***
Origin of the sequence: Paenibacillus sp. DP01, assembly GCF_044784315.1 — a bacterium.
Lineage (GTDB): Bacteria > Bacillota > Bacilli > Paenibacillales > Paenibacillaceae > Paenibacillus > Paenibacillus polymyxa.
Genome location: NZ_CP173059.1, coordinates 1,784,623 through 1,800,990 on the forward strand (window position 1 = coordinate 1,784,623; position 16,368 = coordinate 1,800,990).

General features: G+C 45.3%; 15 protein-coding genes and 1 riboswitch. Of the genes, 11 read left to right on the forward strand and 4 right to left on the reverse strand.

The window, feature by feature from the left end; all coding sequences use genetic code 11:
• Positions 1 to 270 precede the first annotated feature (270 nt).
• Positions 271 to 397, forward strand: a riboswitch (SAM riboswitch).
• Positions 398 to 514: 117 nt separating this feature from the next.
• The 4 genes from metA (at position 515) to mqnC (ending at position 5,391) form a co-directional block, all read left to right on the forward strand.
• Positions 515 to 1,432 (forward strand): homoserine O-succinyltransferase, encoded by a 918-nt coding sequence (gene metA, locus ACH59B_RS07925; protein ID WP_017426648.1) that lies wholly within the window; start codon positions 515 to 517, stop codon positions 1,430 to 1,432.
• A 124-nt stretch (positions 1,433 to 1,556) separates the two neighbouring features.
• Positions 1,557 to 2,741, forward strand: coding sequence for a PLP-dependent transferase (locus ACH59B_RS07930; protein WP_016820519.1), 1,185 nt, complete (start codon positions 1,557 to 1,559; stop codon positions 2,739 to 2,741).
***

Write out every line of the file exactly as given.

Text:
Origin of the sequence: Paenibacillus sp. DP01, assembly GCF_044784315.1 — a bacterium.
Lineage (GTDB): Bacteria > Bacillota > Bacilli > Paenibacillales > Paenibacillaceae > Paenibacillus > Paenibacillus polymyxa.
Genome location: NZ_CP173059.1, coordinates 1,784,623 through 1,800,990 on the forward strand (window position 1 = coordinate 1,784,623; position 16,368 = coordinate 1,800,990).

General features: G+C 45.3%; 15 protein-coding genes and 1 riboswitch. Of the genes, 11 read left to right on the forward strand and 4 right to left on the reverse strand.

The window, feature by feature from the left end; all coding sequences use genetic code 11:
• Positions 1 to 270 precede the first annotated feature (270 nt).
• Positions 271 to 397, forward strand: a riboswitch (SAM riboswitch).
• Positions 398 to 514: 117 nt separating this feature from the next.
• The 4 genes from metA (at position 515) to mqnC (ending at position 5,391) form a co-directional block, all read left to right on the forward strand.
• Positions 515 to 1,432 (forward strand): homoserine O-succinyltransferase, encoded by a 918-nt coding sequence (gene metA, locus ACH59B_RS07925; protein ID WP_017426648.1) that lies wholly within the window; start codon positions 515 to 517, stop codon positions 1,430 to 1,432.
• A 124-nt stretch (positions 1,433 to 1,556) separates the two neighbouring features.
• Positions 1,557 to 2,741, forward strand: coding sequence for a PLP-dependent transferase (locus ACH59B_RS07930; protein WP_016820519.1), 1,185 nt, complete (start codon positions 1,557 to 1,559; stop codon positions 2,739 to 2,741).